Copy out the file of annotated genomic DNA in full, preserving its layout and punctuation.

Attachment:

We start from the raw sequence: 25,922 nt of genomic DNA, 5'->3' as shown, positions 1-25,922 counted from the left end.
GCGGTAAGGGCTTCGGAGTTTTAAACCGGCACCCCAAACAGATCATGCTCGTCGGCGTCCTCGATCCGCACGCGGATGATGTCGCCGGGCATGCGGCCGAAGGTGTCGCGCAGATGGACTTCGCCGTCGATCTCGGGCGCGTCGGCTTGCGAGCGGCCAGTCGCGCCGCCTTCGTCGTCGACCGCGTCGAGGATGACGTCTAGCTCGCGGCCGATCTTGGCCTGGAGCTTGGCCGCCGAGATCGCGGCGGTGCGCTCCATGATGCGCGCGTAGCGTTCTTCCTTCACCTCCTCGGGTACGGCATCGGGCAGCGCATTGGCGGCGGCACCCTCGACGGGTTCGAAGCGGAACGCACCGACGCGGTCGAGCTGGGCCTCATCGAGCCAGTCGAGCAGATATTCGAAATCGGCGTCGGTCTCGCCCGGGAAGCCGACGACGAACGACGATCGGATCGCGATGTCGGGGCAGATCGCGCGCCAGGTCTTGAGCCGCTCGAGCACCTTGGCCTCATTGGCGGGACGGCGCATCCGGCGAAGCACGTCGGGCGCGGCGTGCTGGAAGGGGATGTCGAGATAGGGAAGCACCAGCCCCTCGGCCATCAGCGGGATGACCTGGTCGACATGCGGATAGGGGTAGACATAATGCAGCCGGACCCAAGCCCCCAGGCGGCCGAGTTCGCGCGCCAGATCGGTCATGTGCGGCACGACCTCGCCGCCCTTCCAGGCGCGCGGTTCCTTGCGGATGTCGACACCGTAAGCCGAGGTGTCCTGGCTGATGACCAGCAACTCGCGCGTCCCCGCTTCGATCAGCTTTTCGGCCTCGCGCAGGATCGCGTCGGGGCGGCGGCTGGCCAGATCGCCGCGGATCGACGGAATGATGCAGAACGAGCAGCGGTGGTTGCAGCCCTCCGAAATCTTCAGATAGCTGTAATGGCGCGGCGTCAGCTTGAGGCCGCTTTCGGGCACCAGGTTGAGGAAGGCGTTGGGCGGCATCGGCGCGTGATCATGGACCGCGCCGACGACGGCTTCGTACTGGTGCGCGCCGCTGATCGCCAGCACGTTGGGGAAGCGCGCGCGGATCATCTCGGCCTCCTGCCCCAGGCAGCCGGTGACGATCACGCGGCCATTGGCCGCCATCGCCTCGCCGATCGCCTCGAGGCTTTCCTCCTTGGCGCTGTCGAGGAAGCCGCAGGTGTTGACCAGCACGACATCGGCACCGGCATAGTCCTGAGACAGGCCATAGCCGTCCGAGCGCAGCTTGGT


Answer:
We start from the raw sequence: 25,922 nt of genomic DNA, 5'->3' as shown, positions 1-25,922 counted from the left end.
GCGGTAAGGGCTTCGGAGTTTTAAACCGGCACCCCAAACAGATCATGCTCGTCGGCGTCCTCGATCCGCACGCGGATGATGTCGCCGGGCATGCGGCCGAAGGTGTCGCGCAGATGGACTTCGCCGTCGATCTCGGGCGCGTCGGCTTGCGAGCGGCCAGTCGCGCCGCCTTCGTCGTCGACCGCGTCGAGGATGACGTCTAGCTCGCGGCCGATCTTGGCCTGGAGCTTGGCCGCCGAGATCGCGGCGGTGCGCTCCATGATGCGCGCGTAGCGTTCTTCCTTCACCTCCTCGGGTACGGCATCGGGCAGCGCATTGGCGGCGGCACCCTCGACGGGTTCGAAGCGGAACGCACCGACGCGGTCGAGCTGGGCCTCATCGAGCCAGTCGAGCAGATATTCGAAATCGGCGTCGGTCTCGCCCGGGAAGCCGACGACGAACGACGATCGGATCGCGATGTCGGGGCAGATCGCGCGCCAGGTCTTGAGCCGCTCGAGCACCTTGGCCTCATTGGCGGGACGGCGCATCCGGCGAAGCACGTCGGGCGCGGCGTGCTGGAAGGGGATGTCGAGATAGGGAAGCACCAGCCCCTCGGCCATCAGCGGGATGACCTGGTCGACATGCGGATAGGGGTAGACATAATGCAGCCGGACCCAAGCCCCCAGGCGGCCGAGTTCGCGCGCCAGATCGGTCATGTGCGGCACGACCTCGCCGCCCTTCCAGGCGCGCGGTTCCTTGCGGATGTCGACACCGTAAGCCGAGGTGTCCTGGCTGATGACCAGCAACTCGCGCGTCCCCGCTTCGATCAGCTTTTCGGCCTCGCGCAGGATCGCGTCGGGGCGGCGGCTGGCCAGATCGCCGCGGATCGACGGAATGATGCAGAACGAGCAGCGGTGGTTGCAGCCCTCCGAAATCTTCAGATAGCTGTAATGGCGCGGCGTCAGCTTGAGGCCGCTTTCGGGCACCAGGTTGAGGAAGGCGTTGGGCGGCATCGGCGCGTGATCATGGACCGCGCCGACGACGGCTTCGTACTGGTGCGCGCCGCTGATCGCCAGCACGTTGGGGAAGCGCGCGCGGATCATCTCGGCCTCCTGCCCCAGGCAGCCGGTGACGATCACGCGGCCATTGGCCGCCATCGCCTCGCCGATCGCCTCGAGGCTTTCCTCCTTGGCGCTGTCGAGGAAGCCGCAGGTGTTGACCAGCACGACATCGGCACCGGCATAGTCCTGAGACAGGCCATAGCCGTCCGAGCGCAGCTTGGT